The businessman turned reality star, who shocked the world with his 2016 presidential win, is seeking a second term.
Donald Trump, a 74-year-old real estate mogul and former reality TV star who had never held public office until he was elected president of the United States in 2016, will vie for four more years in office against Democratic candidate Joe Biden in the November 3 election.
Born in the Queens borough of New York City, the son of a wealthy real estate developer, Trump’s life before taking office revolved around decades of business ventures that included real estate, hotels, golf courses and casinos, all bearing the family name.
Through several bankruptcies and reinventions, Trump, who became the president of the conglomeration of the family’s corporations in 1974, proved himself most adept at building the perception of success, which he promoted through his business-advice books.
To date, Trump’s wealth has not been revealed and he has resisted releasing his tax returns to the public, despite it being a common practice among modern presidential candidates.
Foray into politics
In 2004, Trump, whose early marriages to Ivana Trump and Marla Maples became regular tabloid fodder, reached a new level of cultural prominence with the reality show The Apprentice, in which he judged candidates’ business skills as they competed for a contract to promote one of his properties.
Four years before the show launched, Trump made his first bid for the White House, running to be the candidate for the Reform Party, a third party founded by businessman Ross Perot just years earlier. Trump maintained he was taking the endeavour seriously, despite criticism the campaign was a publicity stunt.
In 2005, Trump married Slovenian model Melania Knauss, who would go on to be the country’s first lady. The president has three children – Donald Jr, Eric, and Ivanka – from his first marriage, a daughter, Tiffany, from his second marriage, and a son, Barron, from his current marriage.
In 2011, Trump made his next major foray into politics, becoming a vocal proponent of so-called “birtherism”, the unfounded – and widely-considered racist – belief that President Barack Obama was born outside of the US and not in Hawaii. Trump gained some unofficial traction during the 2012 Republican primary but never officially ran.
Four years later, Trump, launched his next presidential bid, espousing an “America first” platform that relied heavily on anti-immigrant sentiment, scepticism towards multi-national organisations and the promise of bringing jobs back to the US. His campaign promised a return to a highly-idealised concept of the country’s past, vowing to “make America great again”.
“When Mexico sends its people, they’re not sending their best. They’re not sending you,” he told supporters inside the auditorium of Trump Tower in New York City as he launched his 2016 campaign and vowed to build a wall between the US and Mexico.
“They’re sending people that have lots of problems and they’re bringing those problems with us. They’re bringing drugs. They’re bringing crime. They’re rapists. And some, I assume, are good people,” he famously said.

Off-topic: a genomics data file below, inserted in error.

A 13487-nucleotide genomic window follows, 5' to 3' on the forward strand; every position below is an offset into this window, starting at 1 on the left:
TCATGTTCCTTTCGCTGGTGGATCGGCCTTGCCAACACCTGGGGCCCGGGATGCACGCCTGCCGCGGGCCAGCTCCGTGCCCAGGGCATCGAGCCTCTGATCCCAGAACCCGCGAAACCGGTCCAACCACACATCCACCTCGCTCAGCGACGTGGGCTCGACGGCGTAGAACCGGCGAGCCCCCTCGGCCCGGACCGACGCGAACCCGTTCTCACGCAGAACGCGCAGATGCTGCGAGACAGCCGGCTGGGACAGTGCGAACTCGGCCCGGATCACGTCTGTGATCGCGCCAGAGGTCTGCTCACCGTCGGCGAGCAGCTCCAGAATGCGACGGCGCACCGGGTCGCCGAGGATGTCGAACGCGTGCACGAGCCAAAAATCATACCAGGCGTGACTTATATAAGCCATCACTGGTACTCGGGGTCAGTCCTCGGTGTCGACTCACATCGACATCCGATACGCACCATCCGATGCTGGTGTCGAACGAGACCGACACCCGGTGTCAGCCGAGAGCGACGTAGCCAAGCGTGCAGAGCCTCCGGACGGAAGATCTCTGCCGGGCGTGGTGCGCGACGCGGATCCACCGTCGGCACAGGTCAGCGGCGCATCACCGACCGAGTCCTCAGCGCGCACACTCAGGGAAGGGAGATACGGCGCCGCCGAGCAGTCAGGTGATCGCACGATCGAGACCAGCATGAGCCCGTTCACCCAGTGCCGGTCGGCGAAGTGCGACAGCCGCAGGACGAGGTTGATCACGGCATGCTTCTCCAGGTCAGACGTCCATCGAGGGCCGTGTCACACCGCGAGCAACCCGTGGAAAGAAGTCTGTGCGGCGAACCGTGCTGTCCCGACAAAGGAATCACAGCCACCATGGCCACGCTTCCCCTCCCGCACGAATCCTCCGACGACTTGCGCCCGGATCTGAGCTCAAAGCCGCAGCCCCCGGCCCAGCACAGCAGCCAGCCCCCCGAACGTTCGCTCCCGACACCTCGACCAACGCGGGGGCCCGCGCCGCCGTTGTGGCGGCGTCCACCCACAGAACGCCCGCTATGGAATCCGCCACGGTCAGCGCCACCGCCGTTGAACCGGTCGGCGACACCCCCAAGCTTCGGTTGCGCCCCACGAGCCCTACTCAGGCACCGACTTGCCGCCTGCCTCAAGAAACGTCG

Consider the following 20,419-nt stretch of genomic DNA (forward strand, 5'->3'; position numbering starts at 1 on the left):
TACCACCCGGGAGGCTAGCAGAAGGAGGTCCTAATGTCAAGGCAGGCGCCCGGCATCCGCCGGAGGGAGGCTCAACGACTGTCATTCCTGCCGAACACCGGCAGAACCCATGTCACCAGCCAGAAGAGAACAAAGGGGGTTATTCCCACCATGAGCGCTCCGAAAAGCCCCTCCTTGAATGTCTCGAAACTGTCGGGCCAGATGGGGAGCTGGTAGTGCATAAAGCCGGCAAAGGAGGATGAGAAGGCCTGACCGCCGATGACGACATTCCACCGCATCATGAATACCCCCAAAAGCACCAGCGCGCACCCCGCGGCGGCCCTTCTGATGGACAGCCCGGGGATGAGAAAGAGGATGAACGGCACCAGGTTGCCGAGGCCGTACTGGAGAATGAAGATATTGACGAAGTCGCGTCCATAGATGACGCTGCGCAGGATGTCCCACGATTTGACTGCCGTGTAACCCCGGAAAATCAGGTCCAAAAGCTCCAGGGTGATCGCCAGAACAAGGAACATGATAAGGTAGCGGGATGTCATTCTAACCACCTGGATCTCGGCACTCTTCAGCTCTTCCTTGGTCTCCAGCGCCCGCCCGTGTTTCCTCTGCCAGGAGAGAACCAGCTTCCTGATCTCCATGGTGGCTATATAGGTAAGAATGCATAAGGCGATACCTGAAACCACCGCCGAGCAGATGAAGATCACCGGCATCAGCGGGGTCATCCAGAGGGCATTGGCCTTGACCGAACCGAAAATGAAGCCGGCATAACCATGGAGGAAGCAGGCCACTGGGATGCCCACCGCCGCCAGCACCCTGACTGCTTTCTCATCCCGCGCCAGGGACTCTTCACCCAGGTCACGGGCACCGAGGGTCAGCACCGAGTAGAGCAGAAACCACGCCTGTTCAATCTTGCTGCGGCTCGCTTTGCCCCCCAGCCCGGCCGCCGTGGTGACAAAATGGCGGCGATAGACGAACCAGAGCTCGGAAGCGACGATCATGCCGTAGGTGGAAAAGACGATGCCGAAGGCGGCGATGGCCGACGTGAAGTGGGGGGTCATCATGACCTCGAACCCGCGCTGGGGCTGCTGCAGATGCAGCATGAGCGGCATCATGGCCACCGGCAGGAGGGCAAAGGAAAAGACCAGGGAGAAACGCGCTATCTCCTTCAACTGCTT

Shock election win
Trump’s meteoric rise during the Republican primary, and his unique ability to make the derogatory labels he gave his opponents stick, while controlling narratives with blatant untruths, culminated in his shock defeat of Democratic candidate Hillary Clinton in a tight electoral college victory in November of 2016.
During the campaign and while in the White House, Trump, who maintains a direct line of communication with his supporters through near-daily tweets, displayed a remarkable ability to escape unscathed from scandals that would usually scuttle most US politicians’ careers.
Those have included an audio recording of Trump graphically describing claims of sexually assaulting women, revelations that Trump paid off a porn star to stay quiet about an alleged extra-marital affair and the high-profile pardoning of several of his closest allies.
In December of 2019, Trump became only the third president, and the first in his first term, to be impeached by the House of Representatives over allegations he used the power of his office to compel the Ukrainian government to investigate a company linked to Joe Biden’s son, Hunter. Trump was later acquitted by the Republican-controlled Senate, with only one member of his party breaking ranks to vote for his removal from office.
Trump’s campaign has framed his re-election bid as a mission against an increasingly “radical” Democratic Party.
He has pointed to the strength of the US economy before the coronavirus pandemic, which he said was buoyed by deregulation and corporate tax cuts.
While Mexico served as a centrepiece in Trump’s 2016 campaign, during this cycle he has aimed his ire at China, which he blames for the coronavirus, often referring to the disease, which has caused more confirmed deaths in the US than any other country, as the “China Virus”.
Trump has also increasingly emphasised a law-and-order message that portrays cities and suburbs across the country as being threatened amid racial justice demonstrations that have swept across the US since May.
“If the Democrat Party wants to stand with anarchists, agitators, rioters, looters and flag burners, that is up to them,” Trump said, in accepting the party’s nomination during the Republican National Convention in August. “But I, as your president, will not be a part of it. The Republican party will remain the voice of the patriotic heroes who keep America safe and salute the American flag.”
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